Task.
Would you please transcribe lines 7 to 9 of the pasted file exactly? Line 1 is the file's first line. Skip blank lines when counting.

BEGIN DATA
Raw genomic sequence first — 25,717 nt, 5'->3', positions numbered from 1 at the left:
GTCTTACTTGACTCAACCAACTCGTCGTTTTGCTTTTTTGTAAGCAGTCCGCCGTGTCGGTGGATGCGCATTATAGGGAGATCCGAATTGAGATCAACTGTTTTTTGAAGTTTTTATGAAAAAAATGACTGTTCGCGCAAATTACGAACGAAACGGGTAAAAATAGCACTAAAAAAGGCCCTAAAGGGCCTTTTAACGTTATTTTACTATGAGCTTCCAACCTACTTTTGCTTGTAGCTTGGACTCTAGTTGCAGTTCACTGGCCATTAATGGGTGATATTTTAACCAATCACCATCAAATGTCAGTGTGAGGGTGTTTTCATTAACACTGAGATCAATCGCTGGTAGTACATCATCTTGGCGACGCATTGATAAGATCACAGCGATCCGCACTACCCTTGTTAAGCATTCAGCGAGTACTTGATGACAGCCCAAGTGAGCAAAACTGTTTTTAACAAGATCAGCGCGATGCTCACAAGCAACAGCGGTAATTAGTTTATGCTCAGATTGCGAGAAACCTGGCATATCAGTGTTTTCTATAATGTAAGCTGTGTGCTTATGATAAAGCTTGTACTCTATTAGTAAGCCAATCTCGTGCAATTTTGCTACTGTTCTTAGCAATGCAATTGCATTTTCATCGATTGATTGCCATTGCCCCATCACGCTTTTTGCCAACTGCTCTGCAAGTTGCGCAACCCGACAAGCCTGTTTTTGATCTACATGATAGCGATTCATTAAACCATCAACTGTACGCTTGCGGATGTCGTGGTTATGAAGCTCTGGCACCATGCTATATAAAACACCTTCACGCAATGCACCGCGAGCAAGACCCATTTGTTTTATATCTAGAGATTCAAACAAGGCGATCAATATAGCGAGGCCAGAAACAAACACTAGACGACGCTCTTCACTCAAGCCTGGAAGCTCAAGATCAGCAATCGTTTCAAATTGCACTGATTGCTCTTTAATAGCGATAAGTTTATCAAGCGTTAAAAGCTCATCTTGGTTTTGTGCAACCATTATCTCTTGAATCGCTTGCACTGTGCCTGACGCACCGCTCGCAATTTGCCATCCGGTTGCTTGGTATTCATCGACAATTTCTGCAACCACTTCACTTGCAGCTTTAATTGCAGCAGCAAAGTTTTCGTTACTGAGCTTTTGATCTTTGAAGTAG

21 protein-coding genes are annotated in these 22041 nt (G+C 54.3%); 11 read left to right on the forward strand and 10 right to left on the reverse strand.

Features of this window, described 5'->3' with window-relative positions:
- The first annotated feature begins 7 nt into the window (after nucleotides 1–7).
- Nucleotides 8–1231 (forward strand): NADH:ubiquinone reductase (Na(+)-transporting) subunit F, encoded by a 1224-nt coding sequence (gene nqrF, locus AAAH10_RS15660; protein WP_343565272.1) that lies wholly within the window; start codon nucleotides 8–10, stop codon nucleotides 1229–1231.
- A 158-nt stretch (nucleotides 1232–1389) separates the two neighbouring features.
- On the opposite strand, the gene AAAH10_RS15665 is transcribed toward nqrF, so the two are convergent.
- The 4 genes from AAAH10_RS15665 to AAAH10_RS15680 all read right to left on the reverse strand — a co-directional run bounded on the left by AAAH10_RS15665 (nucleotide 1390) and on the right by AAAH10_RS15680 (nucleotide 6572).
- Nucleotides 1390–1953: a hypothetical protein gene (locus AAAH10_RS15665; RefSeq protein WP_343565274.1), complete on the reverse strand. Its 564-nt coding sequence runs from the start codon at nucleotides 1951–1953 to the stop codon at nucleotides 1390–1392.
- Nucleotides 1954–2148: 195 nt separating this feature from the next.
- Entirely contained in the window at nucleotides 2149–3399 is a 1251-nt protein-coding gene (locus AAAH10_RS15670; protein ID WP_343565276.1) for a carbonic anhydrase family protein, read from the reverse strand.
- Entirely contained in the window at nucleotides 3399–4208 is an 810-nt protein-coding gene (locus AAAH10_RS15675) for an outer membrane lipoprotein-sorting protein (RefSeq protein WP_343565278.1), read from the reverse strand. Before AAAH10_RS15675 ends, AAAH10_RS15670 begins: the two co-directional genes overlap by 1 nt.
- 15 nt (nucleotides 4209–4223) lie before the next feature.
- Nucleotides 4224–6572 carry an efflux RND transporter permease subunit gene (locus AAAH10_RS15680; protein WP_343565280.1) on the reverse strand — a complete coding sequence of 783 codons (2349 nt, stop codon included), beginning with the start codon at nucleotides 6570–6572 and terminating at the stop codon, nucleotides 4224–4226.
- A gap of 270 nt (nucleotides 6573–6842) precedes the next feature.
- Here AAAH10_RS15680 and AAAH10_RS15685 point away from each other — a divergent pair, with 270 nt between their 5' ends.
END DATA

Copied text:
- A 158-nt stretch (nucleotides 1232–1389) separates the two neighbouring features.
- On the opposite strand, the gene AAAH10_RS15665 is transcribed toward nqrF, so the two are convergent.
- The 4 genes from AAAH10_RS15665 to AAAH10_RS15680 all read right to left on the reverse strand — a co-directional run bounded on the left by AAAH10_RS15665 (nucleotide 1390) and on the right by AAAH10_RS15680 (nucleotide 6572).